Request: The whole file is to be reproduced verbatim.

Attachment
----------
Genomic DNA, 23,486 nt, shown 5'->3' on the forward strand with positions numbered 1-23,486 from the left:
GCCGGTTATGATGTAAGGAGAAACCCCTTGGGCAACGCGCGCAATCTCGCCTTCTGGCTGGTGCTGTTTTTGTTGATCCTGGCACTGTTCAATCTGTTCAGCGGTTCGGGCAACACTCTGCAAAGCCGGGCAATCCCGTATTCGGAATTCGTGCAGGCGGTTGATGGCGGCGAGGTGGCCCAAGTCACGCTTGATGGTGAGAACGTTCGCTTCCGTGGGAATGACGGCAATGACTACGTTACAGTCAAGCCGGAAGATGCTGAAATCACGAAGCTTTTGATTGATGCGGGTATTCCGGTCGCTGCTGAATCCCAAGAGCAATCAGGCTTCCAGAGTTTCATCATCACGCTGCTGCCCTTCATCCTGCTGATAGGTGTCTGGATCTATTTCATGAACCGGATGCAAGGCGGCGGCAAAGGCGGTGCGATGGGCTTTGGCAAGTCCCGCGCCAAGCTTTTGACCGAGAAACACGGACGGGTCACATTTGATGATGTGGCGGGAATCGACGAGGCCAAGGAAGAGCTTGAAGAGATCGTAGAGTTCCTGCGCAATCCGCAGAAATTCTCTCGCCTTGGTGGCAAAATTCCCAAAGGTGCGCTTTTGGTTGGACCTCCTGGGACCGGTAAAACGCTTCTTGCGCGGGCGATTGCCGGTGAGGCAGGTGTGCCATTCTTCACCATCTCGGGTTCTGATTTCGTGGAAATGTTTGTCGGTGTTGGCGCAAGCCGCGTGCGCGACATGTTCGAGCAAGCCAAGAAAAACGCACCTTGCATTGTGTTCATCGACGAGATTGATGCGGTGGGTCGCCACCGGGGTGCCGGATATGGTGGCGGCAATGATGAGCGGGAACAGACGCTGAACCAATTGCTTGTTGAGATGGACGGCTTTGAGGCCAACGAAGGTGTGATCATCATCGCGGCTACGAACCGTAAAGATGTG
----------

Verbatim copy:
Genomic DNA, 23,486 nt, shown 5'->3' on the forward strand with positions numbered 1-23,486 from the left:
GCCGGTTATGATGTAAGGAGAAACCCCTTGGGCAACGCGCGCAATCTCGCCTTCTGGCTGGTGCTGTTTTTGTTGATCCTGGCACTGTTCAATCTGTTCAGCGGTTCGGGCAACACTCTGCAAAGCCGGGCAATCCCGTATTCGGAATTCGTGCAGGCGGTTGATGGCGGCGAGGTGGCCCAAGTCACGCTTGATGGTGAGAACGTTCGCTTCCGTGGGAATGACGGCAATGACTACGTTACAGTCAAGCCGGAAGATGCTGAAATCACGAAGCTTTTGATTGATGCGGGTATTCCGGTCGCTGCTGAATCCCAAGAGCAATCAGGCTTCCAGAGTTTCATCATCACGCTGCTGCCCTTCATCCTGCTGATAGGTGTCTGGATCTATTTCATGAACCGGATGCAAGGCGGCGGCAAAGGCGGTGCGATGGGCTTTGGCAAGTCCCGCGCCAAGCTTTTGACCGAGAAACACGGACGGGTCACATTTGATGATGTGGCGGGAATCGACGAGGCCAAGGAAGAGCTTGAAGAGATCGTAGAGTTCCTGCGCAATCCGCAGAAATTCTCTCGCCTTGGTGGCAAAATTCCCAAAGGTGCGCTTTTGGTTGGACCTCCTGGGACCGGTAAAACGCTTCTTGCGCGGGCGATTGCCGGTGAGGCAGGTGTGCCATTCTTCACCATCTCGGGTTCTGATTTCGTGGAAATGTTTGTCGGTGTTGGCGCAAGCCGCGTGCGCGACATGTTCGAGCAAGCCAAGAAAAACGCACCTTGCATTGTGTTCATCGACGAGATTGATGCGGTGGGTCGCCACCGGGGTGCCGGATATGGTGGCGGCAATGATGAGCGGGAACAGACGCTGAACCAATTGCTTGTTGAGATGGACGGCTTTGAGGCCAACGAAGGTGTGATCATCATCGCGGCTACGAACCGTAAAGATGTG